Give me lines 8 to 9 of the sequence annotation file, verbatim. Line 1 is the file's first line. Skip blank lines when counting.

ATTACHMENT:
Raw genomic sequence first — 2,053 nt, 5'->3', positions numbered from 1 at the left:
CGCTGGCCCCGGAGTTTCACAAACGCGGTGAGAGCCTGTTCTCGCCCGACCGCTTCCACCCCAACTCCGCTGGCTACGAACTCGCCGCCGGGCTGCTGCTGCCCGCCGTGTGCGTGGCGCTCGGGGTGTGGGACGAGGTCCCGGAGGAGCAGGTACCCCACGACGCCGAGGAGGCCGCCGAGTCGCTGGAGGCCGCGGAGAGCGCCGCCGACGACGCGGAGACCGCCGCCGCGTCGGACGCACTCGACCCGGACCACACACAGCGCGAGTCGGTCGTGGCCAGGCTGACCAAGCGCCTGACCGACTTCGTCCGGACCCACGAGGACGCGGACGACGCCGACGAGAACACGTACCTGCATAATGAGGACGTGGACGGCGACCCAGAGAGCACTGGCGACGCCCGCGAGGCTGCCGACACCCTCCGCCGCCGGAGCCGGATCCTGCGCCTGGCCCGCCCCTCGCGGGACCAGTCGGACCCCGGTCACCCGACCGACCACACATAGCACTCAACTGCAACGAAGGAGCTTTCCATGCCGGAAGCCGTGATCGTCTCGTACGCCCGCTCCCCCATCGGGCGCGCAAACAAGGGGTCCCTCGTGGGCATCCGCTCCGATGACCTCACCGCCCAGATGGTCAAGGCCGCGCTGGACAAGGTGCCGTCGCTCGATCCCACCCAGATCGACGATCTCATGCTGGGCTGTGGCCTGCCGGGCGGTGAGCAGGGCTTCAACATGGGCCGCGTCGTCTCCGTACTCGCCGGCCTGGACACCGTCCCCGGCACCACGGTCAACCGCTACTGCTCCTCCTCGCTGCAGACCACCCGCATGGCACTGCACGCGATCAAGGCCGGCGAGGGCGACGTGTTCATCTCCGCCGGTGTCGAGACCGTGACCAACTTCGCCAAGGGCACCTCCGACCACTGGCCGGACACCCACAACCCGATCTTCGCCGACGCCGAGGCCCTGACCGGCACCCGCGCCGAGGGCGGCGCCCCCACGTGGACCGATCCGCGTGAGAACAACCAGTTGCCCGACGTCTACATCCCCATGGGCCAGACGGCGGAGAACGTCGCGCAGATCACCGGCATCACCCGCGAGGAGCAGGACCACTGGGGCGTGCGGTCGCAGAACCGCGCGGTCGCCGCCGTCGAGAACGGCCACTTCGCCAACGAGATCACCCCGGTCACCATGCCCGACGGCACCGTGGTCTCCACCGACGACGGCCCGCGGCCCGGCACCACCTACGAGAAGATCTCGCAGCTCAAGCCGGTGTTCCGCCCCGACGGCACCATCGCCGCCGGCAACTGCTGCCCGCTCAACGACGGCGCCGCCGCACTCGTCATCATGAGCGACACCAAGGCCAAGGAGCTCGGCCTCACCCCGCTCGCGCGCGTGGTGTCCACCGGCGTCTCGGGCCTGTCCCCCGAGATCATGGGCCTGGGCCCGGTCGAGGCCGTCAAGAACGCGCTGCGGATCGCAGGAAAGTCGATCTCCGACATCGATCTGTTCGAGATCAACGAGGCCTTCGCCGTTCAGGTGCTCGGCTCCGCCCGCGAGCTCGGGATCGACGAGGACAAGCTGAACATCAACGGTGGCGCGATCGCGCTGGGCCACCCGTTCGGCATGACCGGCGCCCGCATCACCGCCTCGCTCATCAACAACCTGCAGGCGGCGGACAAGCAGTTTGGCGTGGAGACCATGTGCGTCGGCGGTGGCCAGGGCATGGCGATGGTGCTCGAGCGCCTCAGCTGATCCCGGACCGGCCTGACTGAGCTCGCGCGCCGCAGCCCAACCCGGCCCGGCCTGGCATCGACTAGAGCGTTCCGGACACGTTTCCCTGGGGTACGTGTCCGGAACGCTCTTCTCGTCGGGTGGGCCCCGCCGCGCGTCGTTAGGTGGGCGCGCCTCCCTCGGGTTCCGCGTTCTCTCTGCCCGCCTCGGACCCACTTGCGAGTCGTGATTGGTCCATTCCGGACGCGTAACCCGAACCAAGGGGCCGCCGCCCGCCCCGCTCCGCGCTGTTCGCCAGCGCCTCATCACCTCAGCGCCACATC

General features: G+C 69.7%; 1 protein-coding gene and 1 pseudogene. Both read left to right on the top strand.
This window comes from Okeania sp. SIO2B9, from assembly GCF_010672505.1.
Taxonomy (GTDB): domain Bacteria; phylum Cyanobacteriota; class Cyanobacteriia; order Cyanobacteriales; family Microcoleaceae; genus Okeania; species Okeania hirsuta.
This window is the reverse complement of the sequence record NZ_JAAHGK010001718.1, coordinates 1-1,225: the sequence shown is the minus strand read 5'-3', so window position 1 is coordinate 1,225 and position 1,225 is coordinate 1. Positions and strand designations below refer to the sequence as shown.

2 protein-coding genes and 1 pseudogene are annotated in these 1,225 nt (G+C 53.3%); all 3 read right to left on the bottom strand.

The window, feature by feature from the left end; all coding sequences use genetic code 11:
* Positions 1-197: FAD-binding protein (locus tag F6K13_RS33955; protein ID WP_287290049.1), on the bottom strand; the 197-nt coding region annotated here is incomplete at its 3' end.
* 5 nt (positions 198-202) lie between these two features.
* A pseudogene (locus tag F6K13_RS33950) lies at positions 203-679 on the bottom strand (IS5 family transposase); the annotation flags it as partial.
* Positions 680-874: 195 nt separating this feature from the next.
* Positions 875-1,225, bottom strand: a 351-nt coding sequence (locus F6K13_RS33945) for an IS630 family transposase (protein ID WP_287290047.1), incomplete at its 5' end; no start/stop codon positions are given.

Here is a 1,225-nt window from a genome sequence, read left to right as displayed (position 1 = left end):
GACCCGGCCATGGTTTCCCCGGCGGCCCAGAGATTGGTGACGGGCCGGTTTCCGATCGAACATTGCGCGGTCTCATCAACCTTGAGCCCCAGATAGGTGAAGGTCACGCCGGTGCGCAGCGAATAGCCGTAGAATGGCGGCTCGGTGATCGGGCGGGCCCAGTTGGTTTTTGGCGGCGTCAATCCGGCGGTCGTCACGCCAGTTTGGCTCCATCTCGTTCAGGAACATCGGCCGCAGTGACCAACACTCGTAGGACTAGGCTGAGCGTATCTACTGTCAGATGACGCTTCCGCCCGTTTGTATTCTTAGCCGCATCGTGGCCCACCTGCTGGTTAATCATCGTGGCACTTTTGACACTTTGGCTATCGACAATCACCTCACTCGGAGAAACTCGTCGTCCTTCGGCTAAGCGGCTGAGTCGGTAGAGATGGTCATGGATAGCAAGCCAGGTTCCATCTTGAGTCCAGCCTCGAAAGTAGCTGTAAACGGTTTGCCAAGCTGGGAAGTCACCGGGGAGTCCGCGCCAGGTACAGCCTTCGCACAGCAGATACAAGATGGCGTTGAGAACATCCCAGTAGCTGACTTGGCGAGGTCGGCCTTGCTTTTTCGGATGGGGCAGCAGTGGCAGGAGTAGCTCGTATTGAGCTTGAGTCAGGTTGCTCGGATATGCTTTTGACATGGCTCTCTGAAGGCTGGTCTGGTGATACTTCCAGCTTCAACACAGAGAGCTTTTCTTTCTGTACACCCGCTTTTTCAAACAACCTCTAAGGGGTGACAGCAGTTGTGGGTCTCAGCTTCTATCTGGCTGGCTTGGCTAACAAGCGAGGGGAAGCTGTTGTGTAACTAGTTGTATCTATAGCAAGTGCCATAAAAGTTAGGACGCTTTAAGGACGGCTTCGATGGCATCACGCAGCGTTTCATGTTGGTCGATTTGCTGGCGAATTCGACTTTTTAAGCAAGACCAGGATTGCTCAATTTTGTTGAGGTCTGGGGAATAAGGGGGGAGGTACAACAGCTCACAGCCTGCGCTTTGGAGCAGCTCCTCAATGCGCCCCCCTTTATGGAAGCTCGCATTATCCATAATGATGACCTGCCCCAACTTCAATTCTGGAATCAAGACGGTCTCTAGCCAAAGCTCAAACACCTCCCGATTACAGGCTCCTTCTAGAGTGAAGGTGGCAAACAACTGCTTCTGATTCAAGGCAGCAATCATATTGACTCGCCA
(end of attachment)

The window, feature by feature from the left end; all coding sequences use genetic code 11:
* Positions 1-197: FAD-binding protein (locus tag F6K13_RS33955; protein ID WP_287290049.1), on the bottom strand; the 197-nt coding region annotated here is incomplete at its 3' end.